Inevitably, words change over time and adapt along with the people that use them. It is important that we as hip-hop scholars chronicle and include our phrases and contributors to the annals of history before they are taken up by the general populace like a free gift that will never be fully appreciated. After all, if we don’t take care of our own, then who else will? In the adolescent stages of artistic expression using the spoken word, it is easy to be remiss about such formalities so without further ado I will present some of the transformations of our beloved word and authors, as well as highlight some changing definitions.

Word-up Back in the day
The youths that invented this thing called rap in a park in the Bronx are all Fresh. The Sugar Hill Gang is Fresh. Cool DJ Herc and scratching records is Fresh. “F-R-E-S-H” is Fresh! Nike sweat suits and Lee jeans are Fresh. Two pairs of contrasting color shell toe Adidas with fat laces are Fresh. Four finger rings, fat gold chains, and Africa medallions are Fresh. Nameplate ‘bamboo’ earrings are Fresh. Break dancing and B-boys are Fresh. Graffiti that can only be deciphered from a moving subway car is Fresh. Dougie is Fresh. The BMW’s and Volvo’s of the late eighties are Fresh. High-top fades with designs on the side are Fresh. Michael Jordan is Fresh. Producers with programmable drum machines and synthesizers are Fresh. Boom boxes are Fresh. Fly is Fresh. Rolling thick with your crew in a posse is Fresh. Mike Tyson entering the ring as the undefeated, heavyweight champion of the world to the tunes of hip-hop’s most def is Fresh. Aresenio Hall, and what he did for our music on television, is Fresh. “Yo! MTV Raps,” Fab Five Freddy, Ed Lover, and Dr. Dre are Fresh. “Licensed to Ill” (which allowed us to see white boys as Fresh for the first time on a national scale) is Fresh. “Fresh” and “Juice” on the silver screen are Fresh. Getting paid is Fresh.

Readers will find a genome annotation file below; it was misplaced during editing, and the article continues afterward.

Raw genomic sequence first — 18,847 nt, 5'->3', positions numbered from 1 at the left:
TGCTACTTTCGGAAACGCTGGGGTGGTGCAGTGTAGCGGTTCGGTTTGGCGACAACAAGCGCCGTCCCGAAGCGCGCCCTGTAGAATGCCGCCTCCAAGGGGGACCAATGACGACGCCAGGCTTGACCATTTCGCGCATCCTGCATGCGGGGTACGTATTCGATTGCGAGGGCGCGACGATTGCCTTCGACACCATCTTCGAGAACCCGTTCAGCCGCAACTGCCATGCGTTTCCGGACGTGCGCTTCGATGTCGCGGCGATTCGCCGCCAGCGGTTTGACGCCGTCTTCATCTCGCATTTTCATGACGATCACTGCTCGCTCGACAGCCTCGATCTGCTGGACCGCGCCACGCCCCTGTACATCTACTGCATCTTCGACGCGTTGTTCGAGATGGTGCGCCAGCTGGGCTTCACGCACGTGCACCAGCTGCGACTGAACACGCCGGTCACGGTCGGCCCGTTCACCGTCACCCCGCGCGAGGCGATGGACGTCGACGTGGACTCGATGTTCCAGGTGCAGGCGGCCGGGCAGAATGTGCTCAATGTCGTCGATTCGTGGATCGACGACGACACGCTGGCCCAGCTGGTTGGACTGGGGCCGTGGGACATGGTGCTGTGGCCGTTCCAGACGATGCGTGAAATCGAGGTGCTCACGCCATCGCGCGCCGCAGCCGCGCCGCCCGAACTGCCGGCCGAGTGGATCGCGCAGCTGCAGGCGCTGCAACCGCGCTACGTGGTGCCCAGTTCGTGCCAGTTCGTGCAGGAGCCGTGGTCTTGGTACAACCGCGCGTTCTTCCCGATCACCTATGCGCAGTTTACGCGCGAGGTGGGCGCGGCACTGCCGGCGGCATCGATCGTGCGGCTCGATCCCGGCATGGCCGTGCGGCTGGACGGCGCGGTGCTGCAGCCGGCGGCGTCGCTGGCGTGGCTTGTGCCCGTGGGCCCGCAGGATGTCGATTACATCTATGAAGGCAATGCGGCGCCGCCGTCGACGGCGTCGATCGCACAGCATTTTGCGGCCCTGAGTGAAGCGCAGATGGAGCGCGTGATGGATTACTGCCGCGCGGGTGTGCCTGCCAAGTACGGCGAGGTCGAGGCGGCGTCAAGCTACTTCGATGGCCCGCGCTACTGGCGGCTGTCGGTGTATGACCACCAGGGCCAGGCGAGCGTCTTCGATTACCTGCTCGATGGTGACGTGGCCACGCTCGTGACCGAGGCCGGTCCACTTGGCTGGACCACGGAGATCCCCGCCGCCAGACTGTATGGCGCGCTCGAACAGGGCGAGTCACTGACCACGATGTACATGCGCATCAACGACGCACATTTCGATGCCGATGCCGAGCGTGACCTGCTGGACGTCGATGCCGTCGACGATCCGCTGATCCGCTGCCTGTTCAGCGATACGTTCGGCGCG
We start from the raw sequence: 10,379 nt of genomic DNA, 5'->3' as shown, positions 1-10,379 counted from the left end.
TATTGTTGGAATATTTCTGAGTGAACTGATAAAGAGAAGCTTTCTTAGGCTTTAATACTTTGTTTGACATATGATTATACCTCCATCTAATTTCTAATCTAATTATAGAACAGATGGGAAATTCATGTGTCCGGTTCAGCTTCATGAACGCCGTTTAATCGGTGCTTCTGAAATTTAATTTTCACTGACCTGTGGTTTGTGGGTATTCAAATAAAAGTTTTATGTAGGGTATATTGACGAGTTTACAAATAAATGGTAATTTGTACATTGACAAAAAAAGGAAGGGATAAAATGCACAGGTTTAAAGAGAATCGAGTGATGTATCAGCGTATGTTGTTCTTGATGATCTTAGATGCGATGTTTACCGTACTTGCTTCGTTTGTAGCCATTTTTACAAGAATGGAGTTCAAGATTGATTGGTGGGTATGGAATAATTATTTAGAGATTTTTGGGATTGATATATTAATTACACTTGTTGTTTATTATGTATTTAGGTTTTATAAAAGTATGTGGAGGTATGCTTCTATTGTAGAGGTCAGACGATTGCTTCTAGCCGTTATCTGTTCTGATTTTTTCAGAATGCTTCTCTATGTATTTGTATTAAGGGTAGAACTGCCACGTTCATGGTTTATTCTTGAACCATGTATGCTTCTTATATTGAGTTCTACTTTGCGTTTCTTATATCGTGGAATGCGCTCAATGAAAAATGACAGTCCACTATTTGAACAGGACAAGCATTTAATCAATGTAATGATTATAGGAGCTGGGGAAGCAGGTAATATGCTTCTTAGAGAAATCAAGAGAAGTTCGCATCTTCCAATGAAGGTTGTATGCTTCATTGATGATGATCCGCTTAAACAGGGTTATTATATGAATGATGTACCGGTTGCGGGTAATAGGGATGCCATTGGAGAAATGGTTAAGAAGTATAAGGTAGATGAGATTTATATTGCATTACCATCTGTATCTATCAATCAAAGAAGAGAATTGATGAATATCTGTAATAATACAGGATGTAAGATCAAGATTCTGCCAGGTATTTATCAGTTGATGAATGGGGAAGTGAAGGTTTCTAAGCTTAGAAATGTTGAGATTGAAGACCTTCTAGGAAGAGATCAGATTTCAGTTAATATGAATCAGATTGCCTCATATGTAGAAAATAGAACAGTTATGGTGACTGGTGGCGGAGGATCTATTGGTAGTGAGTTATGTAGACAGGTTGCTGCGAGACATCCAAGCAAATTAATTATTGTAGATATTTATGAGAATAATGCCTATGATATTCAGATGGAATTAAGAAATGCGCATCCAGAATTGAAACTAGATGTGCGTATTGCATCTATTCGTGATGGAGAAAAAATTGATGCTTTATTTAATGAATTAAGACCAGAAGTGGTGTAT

Say word Now-a-days
The youths that master the language at an early age well enough to rap are all Fresh. Outkast is so Fresh and so clean. DJ’s Stretch Armstrong, Clark Kent, Premier, and Kid Capri are Fresh. “FRE- efe-fe, efe-fe, FRESHHH!” is Fresh. Phat Pharm sweat suits and FUBU jeans are Fresh. Bathing Ape kicks in solid colors with matching hats are Fresh. Platinum and iced-out spinning medallions are Fresh. Record label tour jackets and matching chains are Fresh. Vanity nickname license plates perpetrating fame are Fresh. Hip-hop dancing is Fresh. Graffiti museums are Fresh. Manny is Fresh. Bentley’s and Mercedes’ on blades are Fresh. Caesar haircuts with deep waves are Fresh. Carmelo Anthony and LeBron James together are Fresh. Singers and rappers that can play their own instruments and perform their own music, at the same time, live are Fresh. Twenties with bazooka tubes in the trunk are Fresh. Pimped is Fresh. Being an individual that contributes to a collective with autonomy is Fresh. Every sporting event playing some form of hip-hop at intermissions, time-outs, and even during game play to hype up the crowd is Fresh. David Chappelle carrying the torch of telling it like it is and giving us want we want to hear after cracking us all up is Fresh. BET, and their afternoon line-up of “Rap City” and “106 & Park” is Fresh. Eminem’s lyricism is Fresh. Hip-hop-influenced actors gaining the spotlight and recognition are Fresh. Free is Fresh, from parties to hostesses to magazines…